The Lady's Guide to Celestial Mechanics (Feminine Pursuits #1) by Olivia Waite
Catherine, the Countess of Moth, is a widow who isn't at all upset that her husband is dead. He was a bad-tempered, controlling man. He read her mail, so she wrote letters to her aunt in which she used illustrations of flowers to say what she didn't dare say in words. Speaking of flowers, she's a very talented embroiderer who perhaps would have been a botanist had she been a man. She doesn't take her gorgeous designs seriously until Lucy points out that what she does is art. After a time, Catherine begins thinking of her own potential, wondering if she is too old to start something new, and deciding to forge ahead regardless.
Much of the plot of this book surrounds this scientific translation and
the politics surrounding the organization supporting it. It's a very
exclusive organization that doesn't allow women, or believe that women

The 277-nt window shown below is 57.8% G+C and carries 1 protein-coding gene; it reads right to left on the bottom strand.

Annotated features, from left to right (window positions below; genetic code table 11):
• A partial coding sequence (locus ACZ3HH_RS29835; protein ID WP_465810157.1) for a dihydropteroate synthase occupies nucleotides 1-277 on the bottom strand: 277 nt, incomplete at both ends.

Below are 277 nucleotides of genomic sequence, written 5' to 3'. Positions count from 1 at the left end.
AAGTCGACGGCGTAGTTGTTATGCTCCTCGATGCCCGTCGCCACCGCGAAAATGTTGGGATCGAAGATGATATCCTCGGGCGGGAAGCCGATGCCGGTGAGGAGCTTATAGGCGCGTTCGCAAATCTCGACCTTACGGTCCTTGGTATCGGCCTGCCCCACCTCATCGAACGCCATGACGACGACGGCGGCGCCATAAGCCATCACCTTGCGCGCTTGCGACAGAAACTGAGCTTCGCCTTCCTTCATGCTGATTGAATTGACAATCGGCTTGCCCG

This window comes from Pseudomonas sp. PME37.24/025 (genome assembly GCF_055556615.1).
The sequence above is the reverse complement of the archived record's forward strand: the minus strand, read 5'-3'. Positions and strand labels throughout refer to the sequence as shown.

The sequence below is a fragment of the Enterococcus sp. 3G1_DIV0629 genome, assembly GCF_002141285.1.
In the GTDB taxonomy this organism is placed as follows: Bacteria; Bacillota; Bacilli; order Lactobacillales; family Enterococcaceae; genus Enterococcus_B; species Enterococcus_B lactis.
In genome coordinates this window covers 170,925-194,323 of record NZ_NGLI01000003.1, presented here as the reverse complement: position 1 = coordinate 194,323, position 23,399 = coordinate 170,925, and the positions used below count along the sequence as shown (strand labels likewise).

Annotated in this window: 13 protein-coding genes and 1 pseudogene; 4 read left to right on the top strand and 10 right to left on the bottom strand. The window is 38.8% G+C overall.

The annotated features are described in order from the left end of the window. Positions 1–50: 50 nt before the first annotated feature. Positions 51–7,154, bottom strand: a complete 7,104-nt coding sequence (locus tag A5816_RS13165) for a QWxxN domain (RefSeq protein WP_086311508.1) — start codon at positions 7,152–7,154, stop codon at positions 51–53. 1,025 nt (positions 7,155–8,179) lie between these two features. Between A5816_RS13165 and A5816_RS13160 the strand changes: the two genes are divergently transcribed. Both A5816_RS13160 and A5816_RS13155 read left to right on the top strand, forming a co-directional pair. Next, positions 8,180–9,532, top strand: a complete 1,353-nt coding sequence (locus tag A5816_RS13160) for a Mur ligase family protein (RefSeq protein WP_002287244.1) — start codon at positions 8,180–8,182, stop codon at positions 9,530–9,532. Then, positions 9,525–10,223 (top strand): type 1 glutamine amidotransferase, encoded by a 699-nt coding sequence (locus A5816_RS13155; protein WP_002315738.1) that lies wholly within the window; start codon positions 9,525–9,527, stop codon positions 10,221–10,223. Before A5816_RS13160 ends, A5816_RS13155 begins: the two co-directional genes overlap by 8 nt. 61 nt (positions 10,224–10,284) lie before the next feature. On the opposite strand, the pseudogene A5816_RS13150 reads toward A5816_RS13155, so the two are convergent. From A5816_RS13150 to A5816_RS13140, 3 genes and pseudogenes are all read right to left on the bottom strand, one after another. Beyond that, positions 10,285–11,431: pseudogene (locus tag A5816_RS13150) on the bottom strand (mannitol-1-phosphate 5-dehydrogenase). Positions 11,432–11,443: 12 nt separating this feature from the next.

can grasp science. The romance isn't fraught with angst, just a little
doubt about their level of commitment since they can't get married, and of course there was a certain amount of secrecy required. But
to be honest it was nice to see a relationship not steeped in drama.
There was enough else going on the book that I didn't feel like I was
missing anything, yet the romance remained the central focus.
I like that this book acknowledges things about the world that many people don't realize, like that there were times in history that gay people maybe weren't super ostracized, and that black people existed in history other than in American slavery. There's an older character in the story who reveals her love affair with a woman in her past, and she points out to Lucy and Catherine that society wasn't always so restrictive about same-sex relationships as is in their time. There were also a couple of black characters who were part of the scientific community. For some reason many historicals are very white and, of course, heterosexual and it has led to the idea that that's all there was. That's just not the case, and I like how this book acknowledges that without making a big deal out of it.
I found this story quite enjoyable, both the plot about Lucy's work and the related plot about her relationship with Catherine, and I liked how both characters grew and changed over the course of the story. I'd definitely check out this author again, and I'm happy to see that this is the first in a series.
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